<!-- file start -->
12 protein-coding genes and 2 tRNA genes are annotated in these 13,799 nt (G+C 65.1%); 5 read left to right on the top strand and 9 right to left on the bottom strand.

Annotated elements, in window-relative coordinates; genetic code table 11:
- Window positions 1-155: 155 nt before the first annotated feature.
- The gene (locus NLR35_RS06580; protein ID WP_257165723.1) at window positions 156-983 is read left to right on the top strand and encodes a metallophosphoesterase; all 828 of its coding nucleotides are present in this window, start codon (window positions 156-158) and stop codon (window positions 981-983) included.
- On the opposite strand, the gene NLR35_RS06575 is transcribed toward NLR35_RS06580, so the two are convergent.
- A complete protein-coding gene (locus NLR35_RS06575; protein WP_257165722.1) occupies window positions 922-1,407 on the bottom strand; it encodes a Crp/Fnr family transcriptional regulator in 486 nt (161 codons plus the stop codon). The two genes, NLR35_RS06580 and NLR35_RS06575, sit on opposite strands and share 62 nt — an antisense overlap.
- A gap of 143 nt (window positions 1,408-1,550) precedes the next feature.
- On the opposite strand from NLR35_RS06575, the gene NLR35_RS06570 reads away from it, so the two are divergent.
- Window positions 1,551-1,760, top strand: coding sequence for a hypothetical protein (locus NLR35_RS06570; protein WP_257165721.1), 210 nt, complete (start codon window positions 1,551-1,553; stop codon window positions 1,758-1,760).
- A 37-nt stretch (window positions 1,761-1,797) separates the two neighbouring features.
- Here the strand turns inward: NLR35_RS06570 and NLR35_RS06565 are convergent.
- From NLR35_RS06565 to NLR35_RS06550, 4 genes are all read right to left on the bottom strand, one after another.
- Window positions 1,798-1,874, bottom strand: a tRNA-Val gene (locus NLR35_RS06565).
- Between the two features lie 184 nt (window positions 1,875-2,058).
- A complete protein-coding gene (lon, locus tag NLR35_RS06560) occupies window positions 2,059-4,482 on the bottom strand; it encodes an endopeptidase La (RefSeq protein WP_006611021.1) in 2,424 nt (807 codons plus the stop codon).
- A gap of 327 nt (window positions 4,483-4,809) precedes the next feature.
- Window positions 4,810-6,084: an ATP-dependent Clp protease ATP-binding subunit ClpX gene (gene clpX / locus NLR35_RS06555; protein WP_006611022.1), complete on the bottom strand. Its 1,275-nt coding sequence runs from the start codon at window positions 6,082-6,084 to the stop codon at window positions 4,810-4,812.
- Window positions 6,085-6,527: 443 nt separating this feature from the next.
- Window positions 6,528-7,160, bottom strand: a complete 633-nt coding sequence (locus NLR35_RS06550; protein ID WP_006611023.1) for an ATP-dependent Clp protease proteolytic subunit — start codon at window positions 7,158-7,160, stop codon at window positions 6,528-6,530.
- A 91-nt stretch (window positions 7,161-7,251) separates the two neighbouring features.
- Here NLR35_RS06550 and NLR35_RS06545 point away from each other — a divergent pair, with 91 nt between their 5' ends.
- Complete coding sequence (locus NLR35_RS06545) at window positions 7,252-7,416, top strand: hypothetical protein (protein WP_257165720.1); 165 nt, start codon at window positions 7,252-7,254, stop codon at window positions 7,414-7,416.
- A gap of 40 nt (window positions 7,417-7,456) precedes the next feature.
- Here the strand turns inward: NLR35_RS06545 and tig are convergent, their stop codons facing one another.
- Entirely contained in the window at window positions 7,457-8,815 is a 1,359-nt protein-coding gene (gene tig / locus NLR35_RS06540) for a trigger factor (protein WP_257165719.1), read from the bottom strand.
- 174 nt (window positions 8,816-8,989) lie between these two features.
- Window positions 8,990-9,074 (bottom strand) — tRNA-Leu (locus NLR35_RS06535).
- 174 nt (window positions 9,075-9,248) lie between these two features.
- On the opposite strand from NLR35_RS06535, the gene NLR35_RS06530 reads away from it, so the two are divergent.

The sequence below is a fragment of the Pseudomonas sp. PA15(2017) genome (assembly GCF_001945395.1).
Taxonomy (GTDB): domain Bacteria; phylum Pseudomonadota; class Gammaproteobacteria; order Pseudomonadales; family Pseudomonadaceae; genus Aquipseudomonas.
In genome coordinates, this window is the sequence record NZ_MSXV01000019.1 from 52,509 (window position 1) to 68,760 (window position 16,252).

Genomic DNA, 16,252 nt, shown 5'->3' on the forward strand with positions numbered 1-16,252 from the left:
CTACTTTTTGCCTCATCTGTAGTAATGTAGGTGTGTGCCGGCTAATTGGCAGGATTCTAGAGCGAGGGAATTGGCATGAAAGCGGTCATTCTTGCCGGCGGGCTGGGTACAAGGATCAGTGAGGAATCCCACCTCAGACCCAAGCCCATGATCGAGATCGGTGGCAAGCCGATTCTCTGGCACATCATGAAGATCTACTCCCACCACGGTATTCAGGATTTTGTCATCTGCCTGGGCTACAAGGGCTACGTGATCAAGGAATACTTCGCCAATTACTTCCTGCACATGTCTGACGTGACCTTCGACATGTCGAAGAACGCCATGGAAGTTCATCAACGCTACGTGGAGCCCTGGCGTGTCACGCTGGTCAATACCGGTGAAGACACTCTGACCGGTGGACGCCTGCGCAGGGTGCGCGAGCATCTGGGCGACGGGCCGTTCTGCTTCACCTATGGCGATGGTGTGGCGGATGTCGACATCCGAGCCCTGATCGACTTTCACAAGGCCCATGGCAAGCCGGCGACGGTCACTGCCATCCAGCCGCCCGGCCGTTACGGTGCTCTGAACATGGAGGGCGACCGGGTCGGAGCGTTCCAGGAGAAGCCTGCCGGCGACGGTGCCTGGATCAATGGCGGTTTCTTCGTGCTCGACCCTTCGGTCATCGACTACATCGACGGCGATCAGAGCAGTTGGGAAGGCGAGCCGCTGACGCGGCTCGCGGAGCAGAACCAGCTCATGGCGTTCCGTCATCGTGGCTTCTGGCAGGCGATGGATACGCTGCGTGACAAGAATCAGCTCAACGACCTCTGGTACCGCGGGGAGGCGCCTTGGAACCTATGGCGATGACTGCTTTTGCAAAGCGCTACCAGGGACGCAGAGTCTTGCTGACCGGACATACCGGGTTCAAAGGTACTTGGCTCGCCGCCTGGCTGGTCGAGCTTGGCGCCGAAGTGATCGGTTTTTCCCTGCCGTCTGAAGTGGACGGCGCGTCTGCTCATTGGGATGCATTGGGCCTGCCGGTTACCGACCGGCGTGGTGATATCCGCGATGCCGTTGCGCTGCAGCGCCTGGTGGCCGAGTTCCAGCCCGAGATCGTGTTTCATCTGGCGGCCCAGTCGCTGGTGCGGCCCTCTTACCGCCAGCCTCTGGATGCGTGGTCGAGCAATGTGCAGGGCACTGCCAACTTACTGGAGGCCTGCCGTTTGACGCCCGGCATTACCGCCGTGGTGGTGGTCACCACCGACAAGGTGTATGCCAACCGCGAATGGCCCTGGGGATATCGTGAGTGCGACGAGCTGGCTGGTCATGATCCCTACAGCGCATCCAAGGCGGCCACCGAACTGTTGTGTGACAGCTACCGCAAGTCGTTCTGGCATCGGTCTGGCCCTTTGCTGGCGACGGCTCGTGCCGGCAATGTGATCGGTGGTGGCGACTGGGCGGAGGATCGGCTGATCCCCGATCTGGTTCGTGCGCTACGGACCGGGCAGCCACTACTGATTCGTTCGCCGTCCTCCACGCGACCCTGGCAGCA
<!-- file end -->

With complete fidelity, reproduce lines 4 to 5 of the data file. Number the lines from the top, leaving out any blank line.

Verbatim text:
- The gene (locus NLR35_RS06580; protein ID WP_257165723.1) at window positions 156-983 is read left to right on the top strand and encodes a metallophosphoesterase; all 828 of its coding nucleotides are present in this window, start codon (window positions 156-158) and stop codon (window positions 981-983) included.
- On the opposite strand, the gene NLR35_RS06575 is transcribed toward NLR35_RS06580, so the two are convergent.